Advancing the Promise of Open Science: We Want to Hear from You! – Office of Science Policy

“Today, we are pleased to announce that the “NIH Plan to Enhance Public Access to the Results of NIH-Supported Research” (NIH’s Public Access Plan) is now available for public review and comment. We are issuing this Plan in response to the OSTP memo and also because it is consistent with NIH’s longstanding commitment to open science. This Plan builds upon the strong foundation of the NIH Public Access Policy which, since 2008, has made over 1.4 million articles describing NIH-supported research available to the public through PubMed Central. As you will see, the Plan builds on what we currently do, and we expect to maintain many current practices. But importantly, we ultimately plan to institute a zero-embargo period on publications so that research results are freely available to the public without delay.

It is important to keep in mind that this Plan is not a proposed policy, but a roadmap of steps NIH will take to enhance access to research products.  Any future updates to the NIH Public Access Policy will, in turn, be released as a draft for public comment. Also, to loop back to the DMS Policy—we expect that the DMS Policy will meet all expectations related to data sharing in the OSTP memo….”

NOT-OD-23-091: Request for Information on the NIH Plan to Enhance Public Access to the Results of NIH-Supported Research

“NIH seeks public input on the “NIH Plan to Enhance Public Access to the Results of NIH-Supported Research” (NIH Public Access Plan). NIH has a decades-long history of providing public access to scholarly publications and data resulting from the research it supports, including through the 2008 NIH Public Access Policy and the 2023 Data Management and Sharing Policy. In 2022, the White House Office of Science and Technology Policy (OSTP) released a memorandum on “Ensuring Free, Immediate, and Equitable Access to Federally Funded Research” that establishes new guidance for improving public access to scholarly publications and data resulting from Federally supported research. The NIH Public Access Plan outlines the proposed approach NIH will take to implement the new guidance, consistent with its longstanding commitment to public access. …”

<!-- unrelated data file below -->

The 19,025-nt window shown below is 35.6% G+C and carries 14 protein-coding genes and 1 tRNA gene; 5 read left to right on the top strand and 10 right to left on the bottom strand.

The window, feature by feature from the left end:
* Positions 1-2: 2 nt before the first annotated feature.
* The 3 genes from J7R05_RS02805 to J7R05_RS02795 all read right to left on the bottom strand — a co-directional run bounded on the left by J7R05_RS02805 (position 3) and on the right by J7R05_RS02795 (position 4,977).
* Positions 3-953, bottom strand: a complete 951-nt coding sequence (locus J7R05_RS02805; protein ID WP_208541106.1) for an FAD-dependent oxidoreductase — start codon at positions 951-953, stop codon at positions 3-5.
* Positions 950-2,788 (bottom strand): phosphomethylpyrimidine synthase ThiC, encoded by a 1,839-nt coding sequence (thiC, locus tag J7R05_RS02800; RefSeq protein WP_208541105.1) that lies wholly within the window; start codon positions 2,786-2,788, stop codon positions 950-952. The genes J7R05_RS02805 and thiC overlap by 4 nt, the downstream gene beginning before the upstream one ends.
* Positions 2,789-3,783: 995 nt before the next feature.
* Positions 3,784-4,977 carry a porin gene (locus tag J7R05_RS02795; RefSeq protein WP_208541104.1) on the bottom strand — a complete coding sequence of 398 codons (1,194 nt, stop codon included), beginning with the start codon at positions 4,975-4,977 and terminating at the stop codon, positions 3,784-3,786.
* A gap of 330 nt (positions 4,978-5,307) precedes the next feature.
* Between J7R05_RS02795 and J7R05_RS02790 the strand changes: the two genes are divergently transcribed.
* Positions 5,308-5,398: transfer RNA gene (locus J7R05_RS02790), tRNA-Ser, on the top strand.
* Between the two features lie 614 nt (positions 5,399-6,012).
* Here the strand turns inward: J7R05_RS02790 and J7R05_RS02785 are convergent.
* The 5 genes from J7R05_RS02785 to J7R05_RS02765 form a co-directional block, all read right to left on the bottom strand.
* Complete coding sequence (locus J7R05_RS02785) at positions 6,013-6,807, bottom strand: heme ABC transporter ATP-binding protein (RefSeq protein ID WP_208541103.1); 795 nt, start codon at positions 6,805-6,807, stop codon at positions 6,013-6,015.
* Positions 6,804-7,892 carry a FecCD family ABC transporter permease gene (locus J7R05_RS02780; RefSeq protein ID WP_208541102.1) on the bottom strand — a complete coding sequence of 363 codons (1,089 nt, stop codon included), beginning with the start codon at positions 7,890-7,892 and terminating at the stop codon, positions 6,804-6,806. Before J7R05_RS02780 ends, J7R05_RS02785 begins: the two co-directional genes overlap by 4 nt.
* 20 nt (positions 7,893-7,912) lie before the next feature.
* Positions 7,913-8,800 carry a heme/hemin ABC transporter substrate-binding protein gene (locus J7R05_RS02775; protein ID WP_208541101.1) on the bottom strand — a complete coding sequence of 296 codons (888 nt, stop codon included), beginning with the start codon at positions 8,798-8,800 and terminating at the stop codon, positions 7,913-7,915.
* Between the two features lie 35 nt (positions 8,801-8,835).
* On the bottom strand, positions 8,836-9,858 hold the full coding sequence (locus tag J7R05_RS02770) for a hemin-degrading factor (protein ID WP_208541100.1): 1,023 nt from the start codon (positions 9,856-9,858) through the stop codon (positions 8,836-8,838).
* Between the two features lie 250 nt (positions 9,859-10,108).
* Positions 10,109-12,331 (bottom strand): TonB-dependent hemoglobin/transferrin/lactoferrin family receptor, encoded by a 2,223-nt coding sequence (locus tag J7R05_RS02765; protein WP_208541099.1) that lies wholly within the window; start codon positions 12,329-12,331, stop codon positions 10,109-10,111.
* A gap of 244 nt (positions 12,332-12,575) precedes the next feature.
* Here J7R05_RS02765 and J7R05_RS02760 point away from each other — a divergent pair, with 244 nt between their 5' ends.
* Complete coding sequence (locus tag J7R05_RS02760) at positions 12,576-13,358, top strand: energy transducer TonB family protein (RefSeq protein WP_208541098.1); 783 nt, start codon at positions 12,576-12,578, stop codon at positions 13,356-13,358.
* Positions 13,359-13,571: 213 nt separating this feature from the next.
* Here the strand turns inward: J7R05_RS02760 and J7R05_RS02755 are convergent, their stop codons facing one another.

NIH Preprint Pilot Expands to Include Preprints Across NIH-funded Research – NIH Extramural Nexus

“To prepare for Phase 2, we’ve reviewed user feedback from Phase 1 and are taking steps to more clearly communicate what preprints are, their peer review status, and why they are included in NLM literature resources. We have also been exploring new strategies for presenting the record of versions in our literature databases and reviewing filter options to support different search and discovery workflows. We continue to develop materials to increase awareness of preprints and to consolidate resources of interest in our Librarian Toolkit.